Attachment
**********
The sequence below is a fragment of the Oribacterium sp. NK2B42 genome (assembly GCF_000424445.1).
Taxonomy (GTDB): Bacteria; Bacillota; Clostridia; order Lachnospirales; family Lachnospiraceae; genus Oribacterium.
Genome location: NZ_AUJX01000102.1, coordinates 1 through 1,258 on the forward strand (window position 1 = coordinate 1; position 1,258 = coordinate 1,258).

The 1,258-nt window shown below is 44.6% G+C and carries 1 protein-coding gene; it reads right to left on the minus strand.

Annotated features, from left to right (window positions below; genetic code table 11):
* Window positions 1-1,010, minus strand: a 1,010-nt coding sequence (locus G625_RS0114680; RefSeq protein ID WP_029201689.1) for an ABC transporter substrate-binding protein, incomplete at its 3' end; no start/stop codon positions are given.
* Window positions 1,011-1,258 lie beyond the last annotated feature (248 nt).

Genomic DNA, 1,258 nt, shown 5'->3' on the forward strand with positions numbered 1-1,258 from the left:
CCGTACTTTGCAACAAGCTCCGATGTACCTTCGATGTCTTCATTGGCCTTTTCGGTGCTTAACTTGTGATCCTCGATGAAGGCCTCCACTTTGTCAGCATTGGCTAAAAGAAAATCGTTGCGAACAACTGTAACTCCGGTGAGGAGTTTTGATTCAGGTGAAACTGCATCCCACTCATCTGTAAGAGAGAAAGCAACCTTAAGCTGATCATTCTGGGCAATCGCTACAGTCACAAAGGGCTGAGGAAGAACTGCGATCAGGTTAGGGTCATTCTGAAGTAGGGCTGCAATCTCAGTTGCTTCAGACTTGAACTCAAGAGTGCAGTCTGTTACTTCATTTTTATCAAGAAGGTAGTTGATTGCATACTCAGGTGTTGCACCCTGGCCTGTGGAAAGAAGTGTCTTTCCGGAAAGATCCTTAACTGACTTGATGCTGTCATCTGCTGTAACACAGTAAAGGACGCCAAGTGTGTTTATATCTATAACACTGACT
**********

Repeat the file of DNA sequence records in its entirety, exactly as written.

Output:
The sequence below is a fragment of the Oribacterium sp. NK2B42 genome (assembly GCF_000424445.1).
Taxonomy (GTDB): Bacteria; Bacillota; Clostridia; order Lachnospirales; family Lachnospiraceae; genus Oribacterium.
Genome location: NZ_AUJX01000102.1, coordinates 1 through 1,258 on the forward strand (window position 1 = coordinate 1; position 1,258 = coordinate 1,258).

The 1,258-nt window shown below is 44.6% G+C and carries 1 protein-coding gene; it reads right to left on the minus strand.

Annotated features, from left to right (window positions below; genetic code table 11):
* Window positions 1-1,010, minus strand: a 1,010-nt coding sequence (locus G625_RS0114680; RefSeq protein ID WP_029201689.1) for an ABC transporter substrate-binding protein, incomplete at its 3' end; no start/stop codon positions are given.
* Window positions 1,011-1,258 lie beyond the last annotated feature (248 nt).

Genomic DNA, 1,258 nt, shown 5'->3' on the forward strand with positions numbered 1-1,258 from the left:
CCGTACTTTGCAACAAGCTCCGATGTACCTTCGATGTCTTCATTGGCCTTTTCGGTGCTTAACTTGTGATCCTCGATGAAGGCCTCCACTTTGTCAGCATTGGCTAAAAGAAAATCGTTGCGAACAACTGTAACTCCGGTGAGGAGTTTTGATTCAGGTGAAACTGCATCCCACTCATCTGTAAGAGAGAAAGCAACCTTAAGCTGATCATTCTGGGCAATCGCTACAGTCACAAAGGGCTGAGGAAGAACTGCGATCAGGTTAGGGTCATTCTGAAGTAGGGCTGCAATCTCAGTTGCTTCAGACTTGAACTCAAGAGTGCAGTCTGTTACTTCATTTTTATCAAGAAGGTAGTTGATTGCATACTCAGGTGTTGCACCCTGGCCTGTGGAAAGAAGTGTCTTTCCGGAAAGATCCTTAACTGACTTGATGCTGTCATCTGCTGTAACACAGTAAAGGACGCCAAGTGTGTTTATATCTATAACACTGACT